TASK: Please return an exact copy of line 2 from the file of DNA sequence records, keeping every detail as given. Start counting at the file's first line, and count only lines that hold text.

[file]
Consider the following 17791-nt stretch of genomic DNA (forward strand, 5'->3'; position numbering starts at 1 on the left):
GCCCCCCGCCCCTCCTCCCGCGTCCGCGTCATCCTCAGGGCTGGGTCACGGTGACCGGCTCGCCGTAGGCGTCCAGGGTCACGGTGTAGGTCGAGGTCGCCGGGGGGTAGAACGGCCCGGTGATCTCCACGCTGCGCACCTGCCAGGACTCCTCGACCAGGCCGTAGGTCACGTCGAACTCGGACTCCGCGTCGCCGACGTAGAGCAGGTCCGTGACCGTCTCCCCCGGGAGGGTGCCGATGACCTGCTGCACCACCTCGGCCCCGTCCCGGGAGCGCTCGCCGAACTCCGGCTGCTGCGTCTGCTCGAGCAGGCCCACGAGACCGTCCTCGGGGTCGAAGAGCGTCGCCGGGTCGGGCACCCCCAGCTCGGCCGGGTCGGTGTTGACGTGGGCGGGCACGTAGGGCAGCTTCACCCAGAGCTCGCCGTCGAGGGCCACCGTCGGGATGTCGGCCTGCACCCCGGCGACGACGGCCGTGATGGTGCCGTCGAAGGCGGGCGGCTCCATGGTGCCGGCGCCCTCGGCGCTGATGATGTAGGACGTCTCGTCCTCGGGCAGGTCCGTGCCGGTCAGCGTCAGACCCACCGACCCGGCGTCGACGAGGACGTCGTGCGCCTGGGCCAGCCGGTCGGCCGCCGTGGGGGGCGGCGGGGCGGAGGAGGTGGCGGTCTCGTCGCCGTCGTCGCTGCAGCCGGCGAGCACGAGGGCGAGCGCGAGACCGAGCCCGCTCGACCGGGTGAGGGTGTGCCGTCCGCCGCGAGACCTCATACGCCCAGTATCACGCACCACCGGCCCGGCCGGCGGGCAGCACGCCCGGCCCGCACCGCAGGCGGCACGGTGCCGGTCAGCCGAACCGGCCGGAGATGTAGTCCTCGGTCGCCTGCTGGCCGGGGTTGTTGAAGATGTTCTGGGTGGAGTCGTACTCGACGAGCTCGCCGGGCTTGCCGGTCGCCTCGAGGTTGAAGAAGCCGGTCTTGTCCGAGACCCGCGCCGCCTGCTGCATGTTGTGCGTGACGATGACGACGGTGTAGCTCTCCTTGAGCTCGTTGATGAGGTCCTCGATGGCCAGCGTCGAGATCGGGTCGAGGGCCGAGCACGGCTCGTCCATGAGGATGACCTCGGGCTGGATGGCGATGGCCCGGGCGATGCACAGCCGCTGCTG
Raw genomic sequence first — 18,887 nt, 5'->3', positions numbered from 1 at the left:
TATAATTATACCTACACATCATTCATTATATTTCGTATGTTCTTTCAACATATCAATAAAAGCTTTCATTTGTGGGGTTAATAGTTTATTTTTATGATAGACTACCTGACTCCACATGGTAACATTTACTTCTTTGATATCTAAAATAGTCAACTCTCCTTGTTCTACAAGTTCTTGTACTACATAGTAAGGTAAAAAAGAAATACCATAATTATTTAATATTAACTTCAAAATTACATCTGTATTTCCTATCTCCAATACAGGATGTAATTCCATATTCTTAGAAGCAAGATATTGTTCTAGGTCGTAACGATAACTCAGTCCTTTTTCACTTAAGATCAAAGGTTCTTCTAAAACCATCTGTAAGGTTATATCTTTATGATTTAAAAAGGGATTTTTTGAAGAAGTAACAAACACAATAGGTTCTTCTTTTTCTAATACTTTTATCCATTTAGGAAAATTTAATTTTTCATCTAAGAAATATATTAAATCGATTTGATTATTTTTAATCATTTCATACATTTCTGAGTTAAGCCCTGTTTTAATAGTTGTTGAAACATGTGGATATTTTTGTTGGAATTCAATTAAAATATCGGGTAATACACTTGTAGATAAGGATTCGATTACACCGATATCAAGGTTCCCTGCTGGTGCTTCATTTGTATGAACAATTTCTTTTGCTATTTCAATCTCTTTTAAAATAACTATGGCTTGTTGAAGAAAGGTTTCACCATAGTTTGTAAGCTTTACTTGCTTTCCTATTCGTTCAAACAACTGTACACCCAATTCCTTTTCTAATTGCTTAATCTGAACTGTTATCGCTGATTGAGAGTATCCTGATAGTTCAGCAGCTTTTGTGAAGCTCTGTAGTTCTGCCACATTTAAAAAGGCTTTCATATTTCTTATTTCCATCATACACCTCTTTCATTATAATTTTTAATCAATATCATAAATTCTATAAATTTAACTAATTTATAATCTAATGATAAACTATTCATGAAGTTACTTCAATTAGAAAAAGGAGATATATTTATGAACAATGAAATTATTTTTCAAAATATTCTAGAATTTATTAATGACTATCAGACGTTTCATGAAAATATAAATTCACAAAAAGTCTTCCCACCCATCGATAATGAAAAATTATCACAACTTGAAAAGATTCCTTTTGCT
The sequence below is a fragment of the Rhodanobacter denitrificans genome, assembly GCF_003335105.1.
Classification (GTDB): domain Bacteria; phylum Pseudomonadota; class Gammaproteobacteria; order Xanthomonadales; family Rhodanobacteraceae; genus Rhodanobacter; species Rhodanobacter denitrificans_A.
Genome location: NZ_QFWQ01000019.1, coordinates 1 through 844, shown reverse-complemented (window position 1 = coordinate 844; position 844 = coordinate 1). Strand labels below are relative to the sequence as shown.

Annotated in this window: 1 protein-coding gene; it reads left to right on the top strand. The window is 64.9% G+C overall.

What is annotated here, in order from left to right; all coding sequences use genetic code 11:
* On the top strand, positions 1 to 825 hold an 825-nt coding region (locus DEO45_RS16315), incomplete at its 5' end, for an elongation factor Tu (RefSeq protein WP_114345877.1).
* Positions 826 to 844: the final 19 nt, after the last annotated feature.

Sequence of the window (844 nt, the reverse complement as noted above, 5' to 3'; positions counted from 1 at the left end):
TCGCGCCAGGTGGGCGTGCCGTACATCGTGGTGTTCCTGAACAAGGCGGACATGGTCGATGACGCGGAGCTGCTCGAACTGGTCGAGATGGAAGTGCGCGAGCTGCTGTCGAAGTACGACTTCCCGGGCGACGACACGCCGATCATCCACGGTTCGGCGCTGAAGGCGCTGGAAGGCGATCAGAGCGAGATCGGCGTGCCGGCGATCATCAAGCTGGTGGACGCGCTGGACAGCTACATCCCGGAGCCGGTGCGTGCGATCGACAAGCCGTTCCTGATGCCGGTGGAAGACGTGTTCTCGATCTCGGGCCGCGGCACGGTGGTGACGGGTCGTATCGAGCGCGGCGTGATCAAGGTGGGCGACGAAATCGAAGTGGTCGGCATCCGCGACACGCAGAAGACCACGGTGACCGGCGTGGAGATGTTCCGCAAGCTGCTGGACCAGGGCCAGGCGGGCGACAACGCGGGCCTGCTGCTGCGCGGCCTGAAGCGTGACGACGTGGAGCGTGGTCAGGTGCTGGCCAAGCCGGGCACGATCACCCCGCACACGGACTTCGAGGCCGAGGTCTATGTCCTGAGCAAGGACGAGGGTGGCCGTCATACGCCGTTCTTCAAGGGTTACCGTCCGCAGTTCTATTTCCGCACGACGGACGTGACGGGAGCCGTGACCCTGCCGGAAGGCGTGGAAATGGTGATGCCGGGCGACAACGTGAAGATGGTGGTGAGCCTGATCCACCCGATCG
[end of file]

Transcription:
GCCCCCCGCCCCTCCTCCCGCGTCCGCGTCATCCTCAGGGCTGGGTCACGGTGACCGGCTCGCCGTAGGCGTCCAGGGTCACGGTGTAGGTCGAGGTCGCCGGGGGGTAGAACGGCCCGGTGATCTCCACGCTGCGCACCTGCCAGGACTCCTCGACCAGGCCGTAGGTCACGTCGAACTCGGACTCCGCGTCGCCGACGTAGAGCAGGTCCGTGACCGTCTCCCCCGGGAGGGTGCCGATGACCTGCTGCACCACCTCGGCCCCGTCCCGGGAGCGCTCGCCGAACTCCGGCTGCTGCGTCTGCTCGAGCAGGCCCACGAGACCGTCCTCGGGGTCGAAGAGCGTCGCCGGGTCGGGCACCCCCAGCTCGGCCGGGTCGGTGTTGACGTGGGCGGGCACGTAGGGCAGCTTCACCCAGAGCTCGCCGTCGAGGGCCACCGTCGGGATGTCGGCCTGCACCCCGGCGACGACGGCCGTGATGGTGCCGTCGAAGGCGGGCGGCTCCATGGTGCCGGCGCCCTCGGCGCTGATGATGTAGGACGTCTCGTCCTCGGGCAGGTCCGTGCCGGTCAGCGTCAGACCCACCGACCCGGCGTCGACGAGGACGTCGTGCGCCTGGGCCAGCCGGTCGGCCGCCGTGGGGGGCGGCGGGGCGGAGGAGGTGGCGGTCTCGTCGCCGTCGTCGCTGCAGCCGGCGAGCACGAGGGCGAGCGCGAGACCGAGCCCGCTCGACCGGGTGAGGGTGTGCCGTCCGCCGCGAGACCTCATACGCCCAGTATCACGCACCACCGGCCCGGCCGGCGGGCAGCACGCCCGGCCCGCACCGCAGGCGGCACGGTGCCGGTCAGCCGAACCGGCCGGAGATGTAGTCCTCGGTCGCCTGCTGGCCGGGGTTGTTGAAGATGTTCTGGGTGGAGTCGTACTCGACGAGCTCGCCGGGCTTGCCGGTCGCCTCGAGGTTGAAGAAGCCGGTCTTGTCCGAGACCCGCGCCGCCTGCTGCATGTTGTGCGTGACGATGACGACGGTGTAGCTCTCCTTGAGCTCGTTGATGAGGTCCTCGATGGCCAGCGTCGAGATCGGGTCGAGGGCCGAGCACGGCTCGTCCATGAGGATGACCTCGGGCTGGATGGCGATGGCCCGGGCGATGCACAGCCGCTGCTG